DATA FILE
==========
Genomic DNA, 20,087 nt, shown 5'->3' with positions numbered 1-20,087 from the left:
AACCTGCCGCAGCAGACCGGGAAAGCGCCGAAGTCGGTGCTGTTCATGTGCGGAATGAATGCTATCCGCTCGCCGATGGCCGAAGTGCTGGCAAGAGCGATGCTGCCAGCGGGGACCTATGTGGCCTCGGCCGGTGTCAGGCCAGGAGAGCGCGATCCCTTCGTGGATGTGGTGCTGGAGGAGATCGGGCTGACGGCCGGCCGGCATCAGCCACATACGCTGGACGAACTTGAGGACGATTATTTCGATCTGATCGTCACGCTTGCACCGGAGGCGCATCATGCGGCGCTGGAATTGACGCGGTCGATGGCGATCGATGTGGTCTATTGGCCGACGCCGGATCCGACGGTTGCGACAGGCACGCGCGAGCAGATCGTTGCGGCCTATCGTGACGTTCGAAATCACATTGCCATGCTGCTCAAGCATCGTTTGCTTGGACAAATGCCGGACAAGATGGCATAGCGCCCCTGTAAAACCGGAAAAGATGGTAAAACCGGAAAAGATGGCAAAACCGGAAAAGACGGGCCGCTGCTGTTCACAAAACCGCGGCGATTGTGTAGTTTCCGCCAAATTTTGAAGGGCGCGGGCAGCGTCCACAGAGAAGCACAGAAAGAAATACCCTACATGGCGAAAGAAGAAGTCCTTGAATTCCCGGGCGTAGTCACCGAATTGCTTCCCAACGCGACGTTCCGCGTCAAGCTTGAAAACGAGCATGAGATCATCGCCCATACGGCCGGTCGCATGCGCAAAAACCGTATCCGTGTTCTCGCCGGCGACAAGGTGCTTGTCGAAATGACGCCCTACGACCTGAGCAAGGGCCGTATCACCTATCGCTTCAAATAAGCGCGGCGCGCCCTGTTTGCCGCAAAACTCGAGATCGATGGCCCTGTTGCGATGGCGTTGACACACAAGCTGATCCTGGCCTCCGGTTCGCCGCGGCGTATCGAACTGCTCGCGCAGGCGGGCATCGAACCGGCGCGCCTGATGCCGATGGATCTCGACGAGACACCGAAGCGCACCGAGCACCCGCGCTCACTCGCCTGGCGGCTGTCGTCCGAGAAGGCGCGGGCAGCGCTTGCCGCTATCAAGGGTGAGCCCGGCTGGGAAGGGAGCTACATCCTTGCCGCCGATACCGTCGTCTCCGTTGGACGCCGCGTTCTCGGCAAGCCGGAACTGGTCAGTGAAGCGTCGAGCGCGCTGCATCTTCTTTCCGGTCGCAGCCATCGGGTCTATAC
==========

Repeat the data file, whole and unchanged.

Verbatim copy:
Genomic DNA, 20,087 nt, shown 5'->3' with positions numbered 1-20,087 from the left:
AACCTGCCGCAGCAGACCGGGAAAGCGCCGAAGTCGGTGCTGTTCATGTGCGGAATGAATGCTATCCGCTCGCCGATGGCCGAAGTGCTGGCAAGAGCGATGCTGCCAGCGGGGACCTATGTGGCCTCGGCCGGTGTCAGGCCAGGAGAGCGCGATCCCTTCGTGGATGTGGTGCTGGAGGAGATCGGGCTGACGGCCGGCCGGCATCAGCCACATACGCTGGACGAACTTGAGGACGATTATTTCGATCTGATCGTCACGCTTGCACCGGAGGCGCATCATGCGGCGCTGGAATTGACGCGGTCGATGGCGATCGATGTGGTCTATTGGCCGACGCCGGATCCGACGGTTGCGACAGGCACGCGCGAGCAGATCGTTGCGGCCTATCGTGACGTTCGAAATCACATTGCCATGCTGCTCAAGCATCGTTTGCTTGGACAAATGCCGGACAAGATGGCATAGCGCCCCTGTAAAACCGGAAAAGATGGTAAAACCGGAAAAGATGGCAAAACCGGAAAAGACGGGCCGCTGCTGTTCACAAAACCGCGGCGATTGTGTAGTTTCCGCCAAATTTTGAAGGGCGCGGGCAGCGTCCACAGAGAAGCACAGAAAGAAATACCCTACATGGCGAAAGAAGAAGTCCTTGAATTCCCGGGCGTAGTCACCGAATTGCTTCCCAACGCGACGTTCCGCGTCAAGCTTGAAAACGAGCATGAGATCATCGCCCATACGGCCGGTCGCATGCGCAAAAACCGTATCCGTGTTCTCGCCGGCGACAAGGTGCTTGTCGAAATGACGCCCTACGACCTGAGCAAGGGCCGTATCACCTATCGCTTCAAATAAGCGCGGCGCGCCCTGTTTGCCGCAAAACTCGAGATCGATGGCCCTGTTGCGATGGCGTTGACACACAAGCTGATCCTGGCCTCCGGTTCGCCGCGGCGTATCGAACTGCTCGCGCAGGCGGGCATCGAACCGGCGCGCCTGATGCCGATGGATCTCGACGAGACACCGAAGCGCACCGAGCACCCGCGCTCACTCGCCTGGCGGCTGTCGTCCGAGAAGGCGCGGGCAGCGCTTGCCGCTATCAAGGGTGAGCCCGGCTGGGAAGGGAGCTACATCCTTGCCGCCGATACCGTCGTCTCCGTTGGACGCCGCGTTCTCGGCAAGCCGGAACTGGTCAGTGAAGCGTCGAGCGCGCTGCATCTTCTTTCCGGTCGCAGCCATCGGGTCTATAC